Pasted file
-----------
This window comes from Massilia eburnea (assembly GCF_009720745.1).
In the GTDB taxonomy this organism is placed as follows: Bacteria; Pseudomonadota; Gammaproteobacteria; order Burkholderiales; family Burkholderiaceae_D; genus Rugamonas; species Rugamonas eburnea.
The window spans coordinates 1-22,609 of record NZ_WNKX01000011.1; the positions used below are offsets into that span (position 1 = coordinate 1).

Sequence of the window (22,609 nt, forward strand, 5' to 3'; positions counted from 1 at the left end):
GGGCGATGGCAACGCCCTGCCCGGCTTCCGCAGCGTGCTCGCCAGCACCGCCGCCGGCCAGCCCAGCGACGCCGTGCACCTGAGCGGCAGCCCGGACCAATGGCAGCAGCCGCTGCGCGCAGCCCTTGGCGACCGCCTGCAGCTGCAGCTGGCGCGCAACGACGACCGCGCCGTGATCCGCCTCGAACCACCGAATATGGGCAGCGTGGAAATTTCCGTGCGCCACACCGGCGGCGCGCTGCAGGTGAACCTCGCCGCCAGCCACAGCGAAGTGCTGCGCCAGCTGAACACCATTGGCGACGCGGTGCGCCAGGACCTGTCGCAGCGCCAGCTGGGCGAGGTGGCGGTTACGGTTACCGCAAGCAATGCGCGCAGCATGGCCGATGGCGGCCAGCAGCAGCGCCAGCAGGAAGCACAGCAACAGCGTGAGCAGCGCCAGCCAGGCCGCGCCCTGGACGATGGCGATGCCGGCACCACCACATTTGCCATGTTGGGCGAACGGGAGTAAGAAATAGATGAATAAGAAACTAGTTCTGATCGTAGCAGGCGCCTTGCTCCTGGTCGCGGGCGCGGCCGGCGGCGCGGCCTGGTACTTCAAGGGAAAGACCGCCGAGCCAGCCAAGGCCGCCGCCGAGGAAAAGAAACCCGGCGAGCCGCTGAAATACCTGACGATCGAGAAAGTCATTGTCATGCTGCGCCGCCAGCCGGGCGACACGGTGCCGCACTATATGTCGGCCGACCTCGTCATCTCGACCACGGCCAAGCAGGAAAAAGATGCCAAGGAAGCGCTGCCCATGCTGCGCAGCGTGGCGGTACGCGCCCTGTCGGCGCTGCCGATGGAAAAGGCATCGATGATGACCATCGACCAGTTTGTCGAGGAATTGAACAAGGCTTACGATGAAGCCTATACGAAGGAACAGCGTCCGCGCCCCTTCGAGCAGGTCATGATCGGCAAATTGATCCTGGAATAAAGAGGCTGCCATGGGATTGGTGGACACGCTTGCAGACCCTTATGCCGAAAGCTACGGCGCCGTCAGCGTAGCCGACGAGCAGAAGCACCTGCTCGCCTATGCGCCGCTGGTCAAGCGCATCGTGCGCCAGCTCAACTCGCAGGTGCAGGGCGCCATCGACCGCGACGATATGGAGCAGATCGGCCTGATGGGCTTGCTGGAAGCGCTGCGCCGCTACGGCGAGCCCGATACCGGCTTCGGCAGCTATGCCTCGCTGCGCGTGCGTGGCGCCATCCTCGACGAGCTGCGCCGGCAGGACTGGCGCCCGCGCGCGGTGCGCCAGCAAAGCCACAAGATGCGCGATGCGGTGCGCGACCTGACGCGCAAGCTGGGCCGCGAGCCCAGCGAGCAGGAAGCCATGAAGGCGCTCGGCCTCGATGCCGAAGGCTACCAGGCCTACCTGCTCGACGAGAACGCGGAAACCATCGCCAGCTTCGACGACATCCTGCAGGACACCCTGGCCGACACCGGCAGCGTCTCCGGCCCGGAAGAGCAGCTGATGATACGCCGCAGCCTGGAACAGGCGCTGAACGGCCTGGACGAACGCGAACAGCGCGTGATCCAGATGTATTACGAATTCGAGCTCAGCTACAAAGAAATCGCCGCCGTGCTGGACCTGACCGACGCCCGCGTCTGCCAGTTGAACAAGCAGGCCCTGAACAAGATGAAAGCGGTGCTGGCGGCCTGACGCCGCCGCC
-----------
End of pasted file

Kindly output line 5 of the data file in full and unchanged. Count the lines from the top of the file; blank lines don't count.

GGGCGATGGCAACGCCCTGCCCGGCTTCCGCAGCGTGCTCGCCAGCACCGCCGCCGGCCAGCCCAGCGACGCCGTGCACCTGAGCGGCAGCCCGGACCAATGGCAGCAGCCGCTGCGCGCAGCCCTTGGCGACCGCCTGCAGCTGCAGCTGGCGCGCAACGACGACCGCGCCGTGATCCGCCTCGAACCACCGAATATGGGCAGCGTGGAAATTTCCGTGCGCCACACCGGCGGCGCGCTGCAGGTGAACCTCGCCGCCAGCCACAGCGAAGTGCTGCGCCAGCTGAACACCATTGGCGACGCGGTGCGCCAGGACCTGTCGCAGCGCCAGCTGGGCGAGGTGGCGGTTACGGTTACCGCAAGCAATGCGCGCAGCATGGCCGATGGCGGCCAGCAGCAGCGCCAGCAGGAAGCACAGCAACAGCGTGAGCAGCGCCAGCCAGGCCGCGCCCTGGACGATGGCGATGCCGGCACCACCACATTTGCCATGTTGGGCGAACGGGAGTAAGAAATAGATGAATAAGAAACTAGTTCTGATCGTAGCAGGCGCCTTGCTCCTGGTCGCGGGCGCGGCCGGCGGCGCGGCCTGGTACTTCAAGGGAAAGACCGCCGAGCCAGCCAAGGCCGCCGCCGAGGAAAAGAAACCCGGCGAGCCGCTGAAATACCTGACGATCGAGAAAGTCATTGTCATGCTGCGCCGCCAGCCGGGCGACACGGTGCCGCACTATATGTCGGCCGACCTCGTCATCTCGACCACGGCCAAGCAGGAAAAAGATGCCAAGGAAGCGCTGCCCATGCTGCGCAGCGTGGCGGTACGCGCCCTGTCGGCGCTGCCGATGGAAAAGGCATCGATGATGACCATCGACCAGTTTGTCGAGGAATTGAACAAGGCTTACGATGAAGCCTATACGAAGGAACAGCGTCCGCGCCCCTTCGAGCAGGTCATGATCGGCAAATTGATCCTGGAATAAAGAGGCTGCCATGGGATTGGTGGACACGCTTGCAGACCCTTATGCCGAAAGCTACGGCGCCGTCAGCGTAGCCGACGAGCAGAAGCACCTGCTCGCCTATGCGCCGCTGGTCAAGCGCATCGTGCGCCAGCTCAACTCGCAGGTGCAGGGCGCCATCGACCGCGACGATATGGAGCAGATCGGCCTGATGGGCTTGCTGGAAGCGCTGCGCCGCTACGGCGAGCCCGATACCGGCTTCGGCAGCTATGCCTCGCTGCGCGTGCGTGGCGCCATCCTCGACGAGCTGCGCCGGCAGGACTGGCGCCCGCGCGCGGTGCGCCAGCAAAGCCACAAGATGCGCGATGCGGTGCGCGACCTGACGCGCAAGCTGGGCCGCGAGCCCAGCGAGCAGGAAGCCATGAAGGCGCTCGGCCTCGATGCCGAAGGCTACCAGGCCTACCTGCTCGACGAGAACGCGGAAACCATCGCCAGCTTCGACGACATCCTGCAGGACACCCTGGCCGACACCGGCAGCGTCTCCGGCCCGGAAGAGCAGCTGATGATACGCCGCAGCCTGGAACAGGCGCTGAACGGCCTGGACGAACGCGAACAGCGCGTGATCCAGATGTATTACGAATTCGAGCTCAGCTACAAAGAAATCGCCGCCGTGCTGGACCTGACCGACGCCCGCGTCTGCCAGTTGAACAAGCAGGCCCTGAACAAGATGAAAGCGGTGCTGGCGGCCTGACGCCGCCGCC